The external hardware and internal clamping diodes will make a square wave signal on the AVR’s External Interrupt 0-pin. As described in the hardware section the square wave will have the same frequency as the AC mains. The high period of the signal will be when the AC mains amplitude is above VCC/2. This gives mains zero crossings very close to the edges of the square wave. The rising edge of the square wave is slightly after the crossing, and the falling edge is slightly before the crossing.

As the falling edge of the square wave is just before a zero crossing, the falling edge interrupt will occur so close to the actual crossing that it immediately can start the zero crossing action.

In this application example the zero crossing action will only be to set PB0 high for a short period of time and then immediately start looking for the next falling edge zero crossing. This makes it very easy to check if the zero crossing detection is correct or not. Simply connect an oscilloscope probe to the mains and another to PB0. If the detection is correct this will show PB0 going high for a short period of time at each negative edge zero crossing (see the first two figures below).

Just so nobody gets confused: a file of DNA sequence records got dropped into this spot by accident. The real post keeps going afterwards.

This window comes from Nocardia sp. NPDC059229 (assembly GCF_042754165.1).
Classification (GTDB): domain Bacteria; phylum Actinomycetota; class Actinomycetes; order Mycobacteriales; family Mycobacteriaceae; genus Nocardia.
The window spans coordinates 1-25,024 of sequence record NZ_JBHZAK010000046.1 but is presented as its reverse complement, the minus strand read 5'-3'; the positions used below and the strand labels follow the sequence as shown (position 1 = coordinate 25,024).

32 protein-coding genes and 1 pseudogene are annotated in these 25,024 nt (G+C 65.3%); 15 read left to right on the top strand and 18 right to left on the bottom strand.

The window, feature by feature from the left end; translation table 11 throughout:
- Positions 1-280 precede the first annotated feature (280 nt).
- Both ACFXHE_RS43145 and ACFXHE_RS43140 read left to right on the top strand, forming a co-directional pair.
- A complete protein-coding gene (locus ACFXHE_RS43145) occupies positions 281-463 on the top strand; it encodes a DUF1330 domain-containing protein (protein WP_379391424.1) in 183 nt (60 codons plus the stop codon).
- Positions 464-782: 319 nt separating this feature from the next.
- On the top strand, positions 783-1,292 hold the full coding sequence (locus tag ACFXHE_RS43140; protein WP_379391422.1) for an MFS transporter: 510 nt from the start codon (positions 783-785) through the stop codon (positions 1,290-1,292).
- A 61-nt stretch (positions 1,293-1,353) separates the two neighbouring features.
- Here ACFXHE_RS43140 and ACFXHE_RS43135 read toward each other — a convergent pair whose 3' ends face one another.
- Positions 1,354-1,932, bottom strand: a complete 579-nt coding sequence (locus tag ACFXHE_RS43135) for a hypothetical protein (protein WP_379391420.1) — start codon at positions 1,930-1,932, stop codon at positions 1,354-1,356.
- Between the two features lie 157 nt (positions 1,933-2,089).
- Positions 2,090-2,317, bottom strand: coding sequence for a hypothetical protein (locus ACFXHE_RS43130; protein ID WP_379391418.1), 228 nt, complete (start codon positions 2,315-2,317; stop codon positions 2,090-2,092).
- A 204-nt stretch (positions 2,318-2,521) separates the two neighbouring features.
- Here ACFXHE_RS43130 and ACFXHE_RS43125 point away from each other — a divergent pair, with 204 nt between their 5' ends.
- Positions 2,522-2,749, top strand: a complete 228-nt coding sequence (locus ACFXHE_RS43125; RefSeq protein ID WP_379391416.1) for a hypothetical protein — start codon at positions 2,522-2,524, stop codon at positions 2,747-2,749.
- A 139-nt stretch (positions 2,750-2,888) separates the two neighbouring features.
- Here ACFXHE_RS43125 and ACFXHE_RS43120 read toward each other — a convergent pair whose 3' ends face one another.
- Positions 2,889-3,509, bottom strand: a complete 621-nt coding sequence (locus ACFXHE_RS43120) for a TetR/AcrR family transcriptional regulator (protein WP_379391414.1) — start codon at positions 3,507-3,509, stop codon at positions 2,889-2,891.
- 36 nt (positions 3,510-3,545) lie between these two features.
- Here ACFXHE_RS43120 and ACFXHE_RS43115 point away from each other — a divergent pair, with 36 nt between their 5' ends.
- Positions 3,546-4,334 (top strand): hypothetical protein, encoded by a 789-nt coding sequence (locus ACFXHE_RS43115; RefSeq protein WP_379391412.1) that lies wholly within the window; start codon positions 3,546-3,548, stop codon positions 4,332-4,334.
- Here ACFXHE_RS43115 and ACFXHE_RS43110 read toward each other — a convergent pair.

Figure 1. Screen-shot from Oscilloscope, Mains Input and PB0 Output
Figure 2. Screen-shot from Oscilloscope, Mains Input and PB0 Output

In a real application the disabling of external interrupt 0 before returning from the interrupt routine will make a single detection. To detect a new zero crossing, simply enable the falling edge interrupt again in the main program.

To make sure the interrupts are valid and not only products of spikes on the pin, there is a filter implemented in the interrupt routine. The filter samples the level on the interrupt line five times and compares the values to see if the value is stable. If the value is not the same for all the samples, the event is discarded and the routine returns to the main program waiting for a new interrupt (see the figure below).

For more details about the software, see the comments in the code.

Figure 3. Software Flowchart for Main Program and External Interrupt 0 Handling Routine